The heartbeat counting task is used widely to assess the ability to perceive cardiac sensations. However, performance on this task may be determined by processes other than sensitivity to cardiac stimuli. Beliefs about the effects of postural and exercise challenges on heart rate were assessed by questionnaire prior to performing the heartbeat counting task, and then actual heart rate was manipulated during the counting task by changes in posture and exercise. On average, counted heart rates were closer to beliefs about heart rate than to actual heart rate. Hierarchical multiple regression analyses indicated that (a) believed heart rates predicted counted heart rates while controlling for actual heart rates and (b) actual heart rates also predicted counted heart rate while controlling for heart rate beliefs. These data suggest that the rate of heartbeat counting is influenced by beliefs about heart rate and by the processing of cardiac sensations.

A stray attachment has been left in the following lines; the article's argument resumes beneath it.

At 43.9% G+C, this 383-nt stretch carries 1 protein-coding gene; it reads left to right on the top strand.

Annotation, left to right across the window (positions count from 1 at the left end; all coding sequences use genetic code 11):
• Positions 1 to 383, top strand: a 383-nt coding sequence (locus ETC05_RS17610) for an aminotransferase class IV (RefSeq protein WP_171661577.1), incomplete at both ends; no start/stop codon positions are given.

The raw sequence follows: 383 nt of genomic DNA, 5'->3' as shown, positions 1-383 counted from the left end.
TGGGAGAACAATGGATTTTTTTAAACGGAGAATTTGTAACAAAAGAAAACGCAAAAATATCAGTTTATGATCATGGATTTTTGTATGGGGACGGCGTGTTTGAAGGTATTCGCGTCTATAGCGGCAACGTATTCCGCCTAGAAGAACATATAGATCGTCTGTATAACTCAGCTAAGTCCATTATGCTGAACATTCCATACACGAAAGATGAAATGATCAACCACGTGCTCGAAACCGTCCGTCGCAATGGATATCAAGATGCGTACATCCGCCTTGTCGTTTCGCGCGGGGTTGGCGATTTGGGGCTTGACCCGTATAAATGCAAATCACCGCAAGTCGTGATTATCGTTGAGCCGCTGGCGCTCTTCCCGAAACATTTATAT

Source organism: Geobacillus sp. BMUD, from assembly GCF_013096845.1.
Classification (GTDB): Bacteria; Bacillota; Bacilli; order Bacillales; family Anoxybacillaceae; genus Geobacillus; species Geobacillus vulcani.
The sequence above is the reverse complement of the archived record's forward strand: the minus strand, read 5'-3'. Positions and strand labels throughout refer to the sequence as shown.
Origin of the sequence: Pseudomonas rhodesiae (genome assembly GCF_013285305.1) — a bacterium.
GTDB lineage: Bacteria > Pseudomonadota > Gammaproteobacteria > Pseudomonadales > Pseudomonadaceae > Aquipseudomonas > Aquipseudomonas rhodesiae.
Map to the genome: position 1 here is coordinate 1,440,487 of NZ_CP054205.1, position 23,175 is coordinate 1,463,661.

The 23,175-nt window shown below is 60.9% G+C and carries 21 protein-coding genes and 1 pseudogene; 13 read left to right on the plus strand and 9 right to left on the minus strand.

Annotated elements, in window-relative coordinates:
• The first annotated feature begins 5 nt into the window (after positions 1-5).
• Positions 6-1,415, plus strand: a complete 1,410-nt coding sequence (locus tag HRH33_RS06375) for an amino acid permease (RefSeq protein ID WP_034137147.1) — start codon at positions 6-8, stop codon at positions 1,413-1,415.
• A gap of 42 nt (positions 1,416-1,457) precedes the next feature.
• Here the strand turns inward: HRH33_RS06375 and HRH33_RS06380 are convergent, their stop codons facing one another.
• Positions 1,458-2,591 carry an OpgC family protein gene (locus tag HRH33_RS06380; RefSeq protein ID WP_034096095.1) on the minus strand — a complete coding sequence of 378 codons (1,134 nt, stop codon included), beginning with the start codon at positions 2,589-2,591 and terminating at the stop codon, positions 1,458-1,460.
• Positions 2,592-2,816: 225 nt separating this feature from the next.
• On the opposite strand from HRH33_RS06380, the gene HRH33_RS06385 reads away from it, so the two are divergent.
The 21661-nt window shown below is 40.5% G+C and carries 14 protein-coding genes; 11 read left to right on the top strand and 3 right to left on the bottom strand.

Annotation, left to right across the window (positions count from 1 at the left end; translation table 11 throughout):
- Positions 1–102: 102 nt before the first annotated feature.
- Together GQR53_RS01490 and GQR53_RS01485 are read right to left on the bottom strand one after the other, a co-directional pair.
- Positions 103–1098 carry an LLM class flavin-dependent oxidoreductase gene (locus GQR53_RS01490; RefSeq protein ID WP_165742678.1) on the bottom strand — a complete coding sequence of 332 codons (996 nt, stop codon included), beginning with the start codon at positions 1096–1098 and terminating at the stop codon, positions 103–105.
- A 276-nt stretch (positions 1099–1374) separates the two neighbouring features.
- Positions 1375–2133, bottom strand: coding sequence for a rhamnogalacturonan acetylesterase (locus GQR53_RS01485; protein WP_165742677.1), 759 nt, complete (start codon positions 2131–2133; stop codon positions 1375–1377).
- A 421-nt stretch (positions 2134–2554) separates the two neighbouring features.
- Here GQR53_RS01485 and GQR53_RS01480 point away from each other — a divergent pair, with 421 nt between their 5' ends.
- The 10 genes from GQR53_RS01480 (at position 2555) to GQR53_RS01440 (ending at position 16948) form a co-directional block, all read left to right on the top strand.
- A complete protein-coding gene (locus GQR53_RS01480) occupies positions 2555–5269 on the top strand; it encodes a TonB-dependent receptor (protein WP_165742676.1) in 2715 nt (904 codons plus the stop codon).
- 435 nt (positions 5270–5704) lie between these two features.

|Number of pages||6|
|Publication status||Published - Sep 1996|
- Heart Rate
- Task Performance and Analysis